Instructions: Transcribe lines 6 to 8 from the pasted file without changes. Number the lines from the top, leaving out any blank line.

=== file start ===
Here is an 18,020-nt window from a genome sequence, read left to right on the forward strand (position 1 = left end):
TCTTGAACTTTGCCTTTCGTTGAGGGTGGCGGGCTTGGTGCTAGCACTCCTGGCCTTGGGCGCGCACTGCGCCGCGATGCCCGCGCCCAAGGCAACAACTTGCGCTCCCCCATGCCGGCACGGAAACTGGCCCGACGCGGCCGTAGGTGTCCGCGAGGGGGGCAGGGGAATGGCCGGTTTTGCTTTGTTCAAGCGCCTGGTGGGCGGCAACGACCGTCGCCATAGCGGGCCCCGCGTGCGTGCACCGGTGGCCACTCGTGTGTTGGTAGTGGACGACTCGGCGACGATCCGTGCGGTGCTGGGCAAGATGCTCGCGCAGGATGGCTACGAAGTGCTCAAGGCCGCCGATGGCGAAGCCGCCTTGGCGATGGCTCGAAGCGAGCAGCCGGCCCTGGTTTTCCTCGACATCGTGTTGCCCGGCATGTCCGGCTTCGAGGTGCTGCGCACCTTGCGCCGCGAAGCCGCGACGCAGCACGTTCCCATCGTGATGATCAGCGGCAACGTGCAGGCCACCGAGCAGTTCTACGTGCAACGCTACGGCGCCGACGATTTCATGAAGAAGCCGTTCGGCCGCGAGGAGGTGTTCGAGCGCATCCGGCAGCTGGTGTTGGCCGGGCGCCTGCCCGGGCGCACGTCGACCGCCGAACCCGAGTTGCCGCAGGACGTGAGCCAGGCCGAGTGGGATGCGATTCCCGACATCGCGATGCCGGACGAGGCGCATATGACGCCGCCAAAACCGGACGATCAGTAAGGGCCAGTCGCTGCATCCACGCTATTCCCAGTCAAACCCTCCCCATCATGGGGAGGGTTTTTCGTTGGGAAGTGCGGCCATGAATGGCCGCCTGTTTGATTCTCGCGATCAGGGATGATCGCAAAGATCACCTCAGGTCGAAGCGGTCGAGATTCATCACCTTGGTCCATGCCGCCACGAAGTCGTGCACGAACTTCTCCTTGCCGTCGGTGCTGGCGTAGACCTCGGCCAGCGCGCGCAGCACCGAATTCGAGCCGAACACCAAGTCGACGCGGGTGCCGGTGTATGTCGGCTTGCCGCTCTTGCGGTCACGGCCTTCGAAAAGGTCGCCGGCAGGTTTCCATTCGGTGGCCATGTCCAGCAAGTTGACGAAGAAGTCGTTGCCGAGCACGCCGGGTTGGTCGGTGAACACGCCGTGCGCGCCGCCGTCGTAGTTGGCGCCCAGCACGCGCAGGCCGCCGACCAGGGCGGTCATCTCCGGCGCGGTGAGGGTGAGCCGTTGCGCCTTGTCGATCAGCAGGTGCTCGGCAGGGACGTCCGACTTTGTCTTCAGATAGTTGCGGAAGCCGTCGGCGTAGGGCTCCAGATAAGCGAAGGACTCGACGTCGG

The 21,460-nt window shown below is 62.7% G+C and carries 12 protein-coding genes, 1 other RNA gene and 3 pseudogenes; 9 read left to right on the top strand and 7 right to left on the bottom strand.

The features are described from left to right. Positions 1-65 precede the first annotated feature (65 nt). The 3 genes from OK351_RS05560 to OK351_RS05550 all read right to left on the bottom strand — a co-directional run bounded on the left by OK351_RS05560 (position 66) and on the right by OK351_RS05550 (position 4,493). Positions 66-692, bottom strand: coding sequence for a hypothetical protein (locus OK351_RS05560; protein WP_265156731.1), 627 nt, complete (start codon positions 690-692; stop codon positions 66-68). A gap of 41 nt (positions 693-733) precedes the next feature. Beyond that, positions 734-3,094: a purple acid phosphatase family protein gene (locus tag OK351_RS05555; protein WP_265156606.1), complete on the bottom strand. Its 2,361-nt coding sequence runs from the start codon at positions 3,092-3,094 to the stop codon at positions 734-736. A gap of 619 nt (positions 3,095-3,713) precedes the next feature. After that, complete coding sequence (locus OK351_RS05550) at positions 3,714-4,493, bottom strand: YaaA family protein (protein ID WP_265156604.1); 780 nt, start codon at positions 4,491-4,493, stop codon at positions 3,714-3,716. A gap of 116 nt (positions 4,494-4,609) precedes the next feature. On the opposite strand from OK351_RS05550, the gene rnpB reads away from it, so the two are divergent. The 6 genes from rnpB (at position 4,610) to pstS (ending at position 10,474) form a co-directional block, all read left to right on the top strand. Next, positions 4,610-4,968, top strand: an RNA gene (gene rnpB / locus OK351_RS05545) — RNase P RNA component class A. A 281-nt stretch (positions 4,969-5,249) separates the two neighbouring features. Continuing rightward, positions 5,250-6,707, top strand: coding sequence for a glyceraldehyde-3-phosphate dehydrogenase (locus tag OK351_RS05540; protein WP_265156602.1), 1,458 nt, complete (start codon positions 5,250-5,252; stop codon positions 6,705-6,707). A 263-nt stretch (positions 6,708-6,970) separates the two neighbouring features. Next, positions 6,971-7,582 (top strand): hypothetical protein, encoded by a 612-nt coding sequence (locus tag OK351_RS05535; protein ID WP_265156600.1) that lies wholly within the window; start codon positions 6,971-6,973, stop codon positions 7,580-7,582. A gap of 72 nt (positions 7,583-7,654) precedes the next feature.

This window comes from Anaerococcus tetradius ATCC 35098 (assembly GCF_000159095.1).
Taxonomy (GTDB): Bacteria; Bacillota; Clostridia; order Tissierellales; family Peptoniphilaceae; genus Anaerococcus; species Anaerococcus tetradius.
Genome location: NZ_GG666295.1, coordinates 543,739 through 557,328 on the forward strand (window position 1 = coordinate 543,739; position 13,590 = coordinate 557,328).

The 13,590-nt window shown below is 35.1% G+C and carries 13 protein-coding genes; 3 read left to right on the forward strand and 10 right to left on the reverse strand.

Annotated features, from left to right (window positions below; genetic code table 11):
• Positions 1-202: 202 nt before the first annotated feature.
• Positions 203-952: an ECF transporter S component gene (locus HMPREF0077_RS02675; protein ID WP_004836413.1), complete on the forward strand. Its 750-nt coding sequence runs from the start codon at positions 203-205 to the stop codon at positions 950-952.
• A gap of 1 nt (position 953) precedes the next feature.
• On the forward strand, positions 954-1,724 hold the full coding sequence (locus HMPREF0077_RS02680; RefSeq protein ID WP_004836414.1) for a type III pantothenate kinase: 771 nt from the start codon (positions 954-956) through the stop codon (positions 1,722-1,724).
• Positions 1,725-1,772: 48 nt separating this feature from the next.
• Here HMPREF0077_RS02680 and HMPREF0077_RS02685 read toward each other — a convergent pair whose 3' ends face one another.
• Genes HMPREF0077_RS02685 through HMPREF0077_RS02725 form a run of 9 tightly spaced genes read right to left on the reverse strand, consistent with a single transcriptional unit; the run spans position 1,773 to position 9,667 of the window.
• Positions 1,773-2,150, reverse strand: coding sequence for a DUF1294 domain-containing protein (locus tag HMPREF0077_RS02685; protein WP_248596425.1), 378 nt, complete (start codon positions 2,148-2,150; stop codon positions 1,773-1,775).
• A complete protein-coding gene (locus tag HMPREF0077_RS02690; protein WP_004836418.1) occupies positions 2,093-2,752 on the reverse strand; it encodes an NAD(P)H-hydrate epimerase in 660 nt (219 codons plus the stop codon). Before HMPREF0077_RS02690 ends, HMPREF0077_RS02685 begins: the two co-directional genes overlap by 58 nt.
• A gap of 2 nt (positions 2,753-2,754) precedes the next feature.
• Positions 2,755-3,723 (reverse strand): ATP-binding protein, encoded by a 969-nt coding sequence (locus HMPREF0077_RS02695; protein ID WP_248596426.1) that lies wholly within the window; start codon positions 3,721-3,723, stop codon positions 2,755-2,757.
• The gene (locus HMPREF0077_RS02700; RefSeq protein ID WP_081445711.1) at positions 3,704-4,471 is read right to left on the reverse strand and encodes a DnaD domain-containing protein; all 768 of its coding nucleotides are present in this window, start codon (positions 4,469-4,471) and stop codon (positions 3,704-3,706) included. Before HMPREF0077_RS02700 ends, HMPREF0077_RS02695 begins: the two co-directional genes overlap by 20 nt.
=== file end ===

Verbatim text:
Taxonomy (GTDB): Bacteria; Bacillota; Clostridia; order Tissierellales; family Peptoniphilaceae; genus Anaerococcus; species Anaerococcus tetradius.
Genome location: NZ_GG666295.1, coordinates 543,739 through 557,328 on the forward strand (window position 1 = coordinate 543,739; position 13,590 = coordinate 557,328).

The 13,590-nt window shown below is 35.1% G+C and carries 13 protein-coding genes; 3 read left to right on the forward strand and 10 right to left on the reverse strand.